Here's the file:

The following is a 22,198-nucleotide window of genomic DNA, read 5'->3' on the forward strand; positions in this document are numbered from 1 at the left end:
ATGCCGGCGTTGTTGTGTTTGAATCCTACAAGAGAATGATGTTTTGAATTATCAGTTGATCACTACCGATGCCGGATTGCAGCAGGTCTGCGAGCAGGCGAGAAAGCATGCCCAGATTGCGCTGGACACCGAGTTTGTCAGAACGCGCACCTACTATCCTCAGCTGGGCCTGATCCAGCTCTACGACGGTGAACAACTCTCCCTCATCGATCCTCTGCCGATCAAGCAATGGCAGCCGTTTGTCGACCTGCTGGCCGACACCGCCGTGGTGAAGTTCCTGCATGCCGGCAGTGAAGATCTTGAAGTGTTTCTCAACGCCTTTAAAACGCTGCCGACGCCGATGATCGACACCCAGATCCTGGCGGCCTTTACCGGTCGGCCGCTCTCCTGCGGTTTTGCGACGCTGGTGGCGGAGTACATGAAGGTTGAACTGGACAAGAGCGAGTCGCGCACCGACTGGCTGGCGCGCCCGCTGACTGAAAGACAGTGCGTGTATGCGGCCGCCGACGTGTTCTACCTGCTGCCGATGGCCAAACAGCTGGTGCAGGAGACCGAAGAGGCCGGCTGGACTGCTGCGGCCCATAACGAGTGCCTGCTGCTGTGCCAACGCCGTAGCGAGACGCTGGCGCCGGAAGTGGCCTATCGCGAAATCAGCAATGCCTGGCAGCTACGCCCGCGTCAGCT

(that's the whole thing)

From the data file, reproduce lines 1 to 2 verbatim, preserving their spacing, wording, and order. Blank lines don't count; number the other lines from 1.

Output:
The following is a 22,198-nucleotide window of genomic DNA, read 5'->3' on the forward strand; positions in this document are numbered from 1 at the left end:
ATGCCGGCGTTGTTGTGTTTGAATCCTACAAGAGAATGATGTTTTGAATTATCAGTTGATCACTACCGATGCCGGATTGCAGCAGGTCTGCGAGCAGGCGAGAAAGCATGCCCAGATTGCGCTGGACACCGAGTTTGTCAGAACGCGCACCTACTATCCTCAGCTGGGCCTGATCCAGCTCTACGACGGTGAACAACTCTCCCTCATCGATCCTCTGCCGATCAAGCAATGGCAGCCGTTTGTCGACCTGCTGGCCGACACCGCCGTGGTGAAGTTCCTGCATGCCGGCAGTGAAGATCTTGAAGTGTTTCTCAACGCCTTTAAAACGCTGCCGACGCCGATGATCGACACCCAGATCCTGGCGGCCTTTACCGGTCGGCCGCTCTCCTGCGGTTTTGCGACGCTGGTGGCGGAGTACATGAAGGTTGAACTGGACAAGAGCGAGTCGCGCACCGACTGGCTGGCGCGCCCGCTGACTGAAAGACAGTGCGTGTATGCGGCCGCCGACGTGTTCTACCTGCTGCCGATGGCCAAACAGCTGGTGCAGGAGACCGAAGAGGCCGGCTGGACTGCTGCGGCCCATAACGAGTGCCTGCTGCTGTGCCAACGCCGTAGCGAGACGCTGGCGCCGGAAGTGGCCTATCGCGAAATCAGCAATGCCTGGCAGCTACGCCCGCGTCAGCT